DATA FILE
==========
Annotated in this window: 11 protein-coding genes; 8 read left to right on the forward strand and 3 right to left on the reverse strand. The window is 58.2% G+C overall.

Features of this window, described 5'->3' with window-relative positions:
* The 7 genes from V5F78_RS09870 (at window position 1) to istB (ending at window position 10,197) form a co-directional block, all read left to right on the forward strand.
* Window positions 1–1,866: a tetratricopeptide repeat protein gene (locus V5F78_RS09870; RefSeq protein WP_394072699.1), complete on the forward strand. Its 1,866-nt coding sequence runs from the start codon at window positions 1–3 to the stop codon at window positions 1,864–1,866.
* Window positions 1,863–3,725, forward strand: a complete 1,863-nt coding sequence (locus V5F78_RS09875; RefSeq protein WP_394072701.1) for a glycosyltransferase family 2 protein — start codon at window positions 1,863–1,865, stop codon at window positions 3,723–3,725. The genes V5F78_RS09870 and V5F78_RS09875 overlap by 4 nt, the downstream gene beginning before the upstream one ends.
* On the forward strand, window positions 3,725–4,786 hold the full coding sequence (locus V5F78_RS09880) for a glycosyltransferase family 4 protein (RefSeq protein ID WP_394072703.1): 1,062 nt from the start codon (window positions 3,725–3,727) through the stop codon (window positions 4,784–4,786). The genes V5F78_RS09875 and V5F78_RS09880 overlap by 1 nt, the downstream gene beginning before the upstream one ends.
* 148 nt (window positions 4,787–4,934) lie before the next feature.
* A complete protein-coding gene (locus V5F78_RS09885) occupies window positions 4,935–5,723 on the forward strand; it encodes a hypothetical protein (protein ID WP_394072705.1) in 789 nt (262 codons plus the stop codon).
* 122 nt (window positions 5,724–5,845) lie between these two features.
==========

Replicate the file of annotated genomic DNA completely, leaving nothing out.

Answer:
Annotated in this window: 11 protein-coding genes; 8 read left to right on the forward strand and 3 right to left on the reverse strand. The window is 58.2% G+C overall.

Features of this window, described 5'->3' with window-relative positions:
* The 7 genes from V5F78_RS09870 (at window position 1) to istB (ending at window position 10,197) form a co-directional block, all read left to right on the forward strand.
* Window positions 1–1,866: a tetratricopeptide repeat protein gene (locus V5F78_RS09870; RefSeq protein WP_394072699.1), complete on the forward strand. Its 1,866-nt coding sequence runs from the start codon at window positions 1–3 to the stop codon at window positions 1,864–1,866.
* Window positions 1,863–3,725, forward strand: a complete 1,863-nt coding sequence (locus V5F78_RS09875; RefSeq protein WP_394072701.1) for a glycosyltransferase family 2 protein — start codon at window positions 1,863–1,865, stop codon at window positions 3,723–3,725. The genes V5F78_RS09870 and V5F78_RS09875 overlap by 4 nt, the downstream gene beginning before the upstream one ends.
* On the forward strand, window positions 3,725–4,786 hold the full coding sequence (locus V5F78_RS09880) for a glycosyltransferase family 4 protein (RefSeq protein ID WP_394072703.1): 1,062 nt from the start codon (window positions 3,725–3,727) through the stop codon (window positions 4,784–4,786). The genes V5F78_RS09875 and V5F78_RS09880 overlap by 1 nt, the downstream gene beginning before the upstream one ends.
* 148 nt (window positions 4,787–4,934) lie before the next feature.
* A complete protein-coding gene (locus V5F78_RS09885) occupies window positions 4,935–5,723 on the forward strand; it encodes a hypothetical protein (protein ID WP_394072705.1) in 789 nt (262 codons plus the stop codon).
* 122 nt (window positions 5,724–5,845) lie between these two features.